A quiet moment allowed the City faithful in north and east to label the Liverpool fans ‘scabs’, which will have caused an arousing ripple of nostalgia for the socialists in the home crowd while baffling the suburban Yorkshire folk in the away end, some of whom had palpable looks of sheepishness throughout.
Henderson pulled a corner back to Coutinho whose shot was saved through the bodies by Steve Harper before Huddlestone cleared acrobatically. Harper’s handling was mildly suspect at times but this was a fine save given his restricted vision, and only injury is now likely to see him displaced from the team for the remainder of the campaign.
Aluko tripped over Martin Skrtel’s invisible leg and won a fortunate free kick which he took himself. The clearance via Mignolet’s fist reached Huddlestone, who lofted back in for James Chester to head straight at the Belgian.
Chances at each end, none of them absolutely clear cut. Raheem Sterling, a good footballer but nowhere near a complete player, then got past Chester and crossed low for Balotelli, whose impudent back heel contacted well but was straight at Harper. This was regarded as selfish and unnecessarily showy by supporters on both sides; the replays showed it was as good an option as he had, and he nearly pulled it off through power alone. The only tick next to his name.
City swapped passes a dozen times before Aluko had a shot that Mignolet saved well, with the football becoming edge-of-seat stuff. Why can’t we play like this all the time? Because we’re human. Footballers sometimes get it wrong, as well as right. It’s likely you’ve made at least one mistake at work today.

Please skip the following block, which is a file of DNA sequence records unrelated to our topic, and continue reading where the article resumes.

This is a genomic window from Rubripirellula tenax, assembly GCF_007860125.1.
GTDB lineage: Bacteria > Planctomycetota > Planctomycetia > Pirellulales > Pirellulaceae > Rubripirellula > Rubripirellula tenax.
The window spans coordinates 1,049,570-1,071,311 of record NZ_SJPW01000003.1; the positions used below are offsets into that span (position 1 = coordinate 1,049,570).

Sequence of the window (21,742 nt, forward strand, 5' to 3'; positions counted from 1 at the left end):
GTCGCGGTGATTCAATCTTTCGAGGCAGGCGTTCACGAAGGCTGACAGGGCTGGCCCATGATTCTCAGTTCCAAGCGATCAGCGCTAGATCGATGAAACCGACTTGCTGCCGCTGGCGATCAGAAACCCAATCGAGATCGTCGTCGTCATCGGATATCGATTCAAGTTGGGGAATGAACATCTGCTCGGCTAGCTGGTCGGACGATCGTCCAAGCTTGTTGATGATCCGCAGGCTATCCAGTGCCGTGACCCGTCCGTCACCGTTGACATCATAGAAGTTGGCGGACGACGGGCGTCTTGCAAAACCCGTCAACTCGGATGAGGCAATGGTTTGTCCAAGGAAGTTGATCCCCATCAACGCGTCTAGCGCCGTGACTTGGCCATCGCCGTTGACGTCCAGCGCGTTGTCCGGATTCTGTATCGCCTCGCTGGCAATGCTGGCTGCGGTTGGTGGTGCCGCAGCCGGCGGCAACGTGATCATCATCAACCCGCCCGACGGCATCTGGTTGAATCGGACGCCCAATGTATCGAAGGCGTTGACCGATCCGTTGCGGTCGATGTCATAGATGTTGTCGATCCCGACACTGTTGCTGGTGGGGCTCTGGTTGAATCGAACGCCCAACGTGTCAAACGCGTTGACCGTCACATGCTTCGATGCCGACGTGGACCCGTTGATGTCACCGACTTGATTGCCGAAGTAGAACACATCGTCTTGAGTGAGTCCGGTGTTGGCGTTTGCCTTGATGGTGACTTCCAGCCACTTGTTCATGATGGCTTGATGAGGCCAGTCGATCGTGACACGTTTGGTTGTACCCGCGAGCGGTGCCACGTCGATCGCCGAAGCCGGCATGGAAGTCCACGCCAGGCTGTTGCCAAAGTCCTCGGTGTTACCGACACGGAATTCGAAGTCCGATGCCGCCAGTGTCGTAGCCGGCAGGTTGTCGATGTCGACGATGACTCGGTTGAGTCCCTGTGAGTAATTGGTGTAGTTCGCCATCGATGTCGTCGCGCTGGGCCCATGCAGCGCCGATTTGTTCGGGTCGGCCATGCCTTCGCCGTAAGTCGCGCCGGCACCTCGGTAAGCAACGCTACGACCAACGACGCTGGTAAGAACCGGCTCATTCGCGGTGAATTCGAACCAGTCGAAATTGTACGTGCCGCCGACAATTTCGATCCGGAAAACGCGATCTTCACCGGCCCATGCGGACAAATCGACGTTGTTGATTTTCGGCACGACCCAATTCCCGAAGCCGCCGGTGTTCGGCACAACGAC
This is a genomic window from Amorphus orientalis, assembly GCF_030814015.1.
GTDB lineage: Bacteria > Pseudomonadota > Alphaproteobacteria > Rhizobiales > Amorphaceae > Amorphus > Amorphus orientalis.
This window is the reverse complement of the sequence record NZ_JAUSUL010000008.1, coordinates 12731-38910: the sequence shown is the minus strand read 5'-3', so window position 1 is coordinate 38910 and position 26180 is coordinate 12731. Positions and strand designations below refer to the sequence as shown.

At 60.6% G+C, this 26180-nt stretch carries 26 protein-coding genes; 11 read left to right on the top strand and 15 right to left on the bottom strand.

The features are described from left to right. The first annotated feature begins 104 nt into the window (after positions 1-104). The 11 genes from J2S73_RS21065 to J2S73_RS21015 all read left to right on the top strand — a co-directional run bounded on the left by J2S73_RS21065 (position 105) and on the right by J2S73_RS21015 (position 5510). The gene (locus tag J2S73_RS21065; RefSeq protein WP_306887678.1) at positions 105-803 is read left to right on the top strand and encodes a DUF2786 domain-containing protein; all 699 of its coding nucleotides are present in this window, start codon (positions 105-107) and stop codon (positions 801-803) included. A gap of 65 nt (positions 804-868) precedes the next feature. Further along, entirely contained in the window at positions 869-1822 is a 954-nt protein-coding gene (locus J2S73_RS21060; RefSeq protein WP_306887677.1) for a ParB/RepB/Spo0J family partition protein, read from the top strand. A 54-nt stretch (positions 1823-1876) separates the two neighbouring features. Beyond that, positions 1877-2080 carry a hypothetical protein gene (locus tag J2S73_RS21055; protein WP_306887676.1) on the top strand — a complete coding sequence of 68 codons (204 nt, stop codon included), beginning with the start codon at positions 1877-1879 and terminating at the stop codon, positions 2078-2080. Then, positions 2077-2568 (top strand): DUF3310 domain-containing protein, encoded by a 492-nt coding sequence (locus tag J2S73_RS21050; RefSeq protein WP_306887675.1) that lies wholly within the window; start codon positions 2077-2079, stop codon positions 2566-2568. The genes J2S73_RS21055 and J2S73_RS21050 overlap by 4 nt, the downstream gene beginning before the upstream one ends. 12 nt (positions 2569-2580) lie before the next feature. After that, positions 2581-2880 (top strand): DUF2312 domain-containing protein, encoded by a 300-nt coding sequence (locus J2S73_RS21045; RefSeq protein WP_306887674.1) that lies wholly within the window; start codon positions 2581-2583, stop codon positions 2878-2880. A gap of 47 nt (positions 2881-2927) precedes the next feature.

Balotelli then lost possession on City’s left and, indirectly, lost Liverpool the game. Aluko piled on the pressure after the Italian’s idleness relinquished the ball, won a corner. It was cleared to Paul McShane who comically (he would later say deliberately) miscontrolled for the arriving Ahmed Elmohamady to swing in a peach of a cross for Michael Dawson, played onside by a lethargic Balotelli to head in. It was his first goal for the club, majestically flighted from his forehead to the one bit of goal Mignolet couldn’t reach.
And as a result of the goal, he got a chant. Why the City faithful couldn’t just adapt the song that heralded his big brother for ten years is something of a mystery, but you can’t have everything.
City deserved it too. Certainly Liverpool looked less likely to score, but they did step up for the last five minutes of the half. The busy Henderson, looking like a captain, less like a midfield general, volleyed a Jordan Ibe cross goalwards which Harper gathered at the second go. Then, in added time, Glen Johnson broke down the left and got all the way to the byline inside he six yard area before gliding the ball invitingly for Balotelli to tap in. Except he didn’t, because he stopped his run just as the ball was played, then had the gall to blame the full back. Balotelli must be among the most disliked players among Liverpool fans of all time, which is quite an achievement after one season, much of which has been spent not on the field of play.